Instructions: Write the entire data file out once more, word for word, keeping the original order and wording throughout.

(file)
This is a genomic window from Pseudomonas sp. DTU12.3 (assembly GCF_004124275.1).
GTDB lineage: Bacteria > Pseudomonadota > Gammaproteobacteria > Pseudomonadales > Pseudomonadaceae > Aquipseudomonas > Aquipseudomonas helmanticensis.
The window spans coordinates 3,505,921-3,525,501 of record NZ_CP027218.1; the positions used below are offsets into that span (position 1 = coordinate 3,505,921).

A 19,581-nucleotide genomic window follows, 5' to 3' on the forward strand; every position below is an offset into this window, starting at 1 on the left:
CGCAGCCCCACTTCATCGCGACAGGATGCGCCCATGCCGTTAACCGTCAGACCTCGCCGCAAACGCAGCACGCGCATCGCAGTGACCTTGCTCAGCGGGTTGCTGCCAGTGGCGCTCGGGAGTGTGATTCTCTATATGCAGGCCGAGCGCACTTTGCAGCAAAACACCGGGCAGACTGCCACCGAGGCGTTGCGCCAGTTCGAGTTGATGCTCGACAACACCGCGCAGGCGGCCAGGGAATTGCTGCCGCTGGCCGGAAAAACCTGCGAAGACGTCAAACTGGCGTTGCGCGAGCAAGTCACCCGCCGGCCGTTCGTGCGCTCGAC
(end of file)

This is a genomic window from Pseudomonas sp. DTU12.3 (assembly GCF_004124275.1).
GTDB lineage: Bacteria > Pseudomonadota > Gammaproteobacteria > Pseudomonadales > Pseudomonadaceae > Aquipseudomonas > Aquipseudomonas helmanticensis.
The window spans coordinates 3,505,921-3,525,501 of record NZ_CP027218.1; the positions used below are offsets into that span (position 1 = coordinate 3,505,921).

A 19,581-nucleotide genomic window follows, 5' to 3' on the forward strand; every position below is an offset into this window, starting at 1 on the left:
CGCAGCCCCACTTCATCGCGACAGGATGCGCCCATGCCGTTAACCGTCAGACCTCGCCGCAAACGCAGCACGCGCATCGCAGTGACCTTGCTCAGCGGGTTGCTGCCAGTGGCGCTCGGGAGTGTGATTCTCTATATGCAGGCCGAGCGCACTTTGCAGCAAAACACCGGGCAGACTGCCACCGAGGCGTTGCGCCAGTTCGAGTTGATGCTCGACAACACCGCGCAGGCGGCCAGGGAATTGCTGCCGCTGGCCGGAAAAACCTGCGAAGACGTCAAACTGGCGTTGCGCGAGCAAGTCACCCGCCGGCCGTTCGTGCGCTCGAC